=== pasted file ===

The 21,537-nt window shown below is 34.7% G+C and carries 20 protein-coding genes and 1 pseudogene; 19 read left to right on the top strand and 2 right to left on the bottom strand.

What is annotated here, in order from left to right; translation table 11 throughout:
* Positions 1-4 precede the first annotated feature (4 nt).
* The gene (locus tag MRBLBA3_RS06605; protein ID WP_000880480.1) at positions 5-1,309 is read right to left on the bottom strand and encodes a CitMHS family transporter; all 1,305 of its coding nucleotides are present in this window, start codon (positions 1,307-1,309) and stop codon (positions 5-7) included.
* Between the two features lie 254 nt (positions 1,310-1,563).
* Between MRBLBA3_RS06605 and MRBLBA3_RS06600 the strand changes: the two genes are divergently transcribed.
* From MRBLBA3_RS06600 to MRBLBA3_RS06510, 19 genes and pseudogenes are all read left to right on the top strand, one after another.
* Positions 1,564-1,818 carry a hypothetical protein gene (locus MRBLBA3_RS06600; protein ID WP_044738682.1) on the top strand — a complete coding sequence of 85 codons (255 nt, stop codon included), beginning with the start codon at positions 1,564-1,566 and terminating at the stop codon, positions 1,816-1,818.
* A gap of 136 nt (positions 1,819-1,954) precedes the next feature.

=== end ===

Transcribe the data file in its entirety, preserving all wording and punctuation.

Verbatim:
The 21,537-nt window shown below is 34.7% G+C and carries 20 protein-coding genes and 1 pseudogene; 19 read left to right on the top strand and 2 right to left on the bottom strand.

What is annotated here, in order from left to right; translation table 11 throughout:
* Positions 1-4 precede the first annotated feature (4 nt).
* The gene (locus tag MRBLBA3_RS06605; protein ID WP_000880480.1) at positions 5-1,309 is read right to left on the bottom strand and encodes a CitMHS family transporter; all 1,305 of its coding nucleotides are present in this window, start codon (positions 1,307-1,309) and stop codon (positions 5-7) included.
* Between the two features lie 254 nt (positions 1,310-1,563).
* Between MRBLBA3_RS06605 and MRBLBA3_RS06600 the strand changes: the two genes are divergently transcribed.
* From MRBLBA3_RS06600 to MRBLBA3_RS06510, 19 genes and pseudogenes are all read left to right on the top strand, one after another.
* Positions 1,564-1,818 carry a hypothetical protein gene (locus MRBLBA3_RS06600; protein ID WP_044738682.1) on the top strand — a complete coding sequence of 85 codons (255 nt, stop codon included), beginning with the start codon at positions 1,564-1,566 and terminating at the stop codon, positions 1,816-1,818.
* A gap of 136 nt (positions 1,819-1,954) precedes the next feature.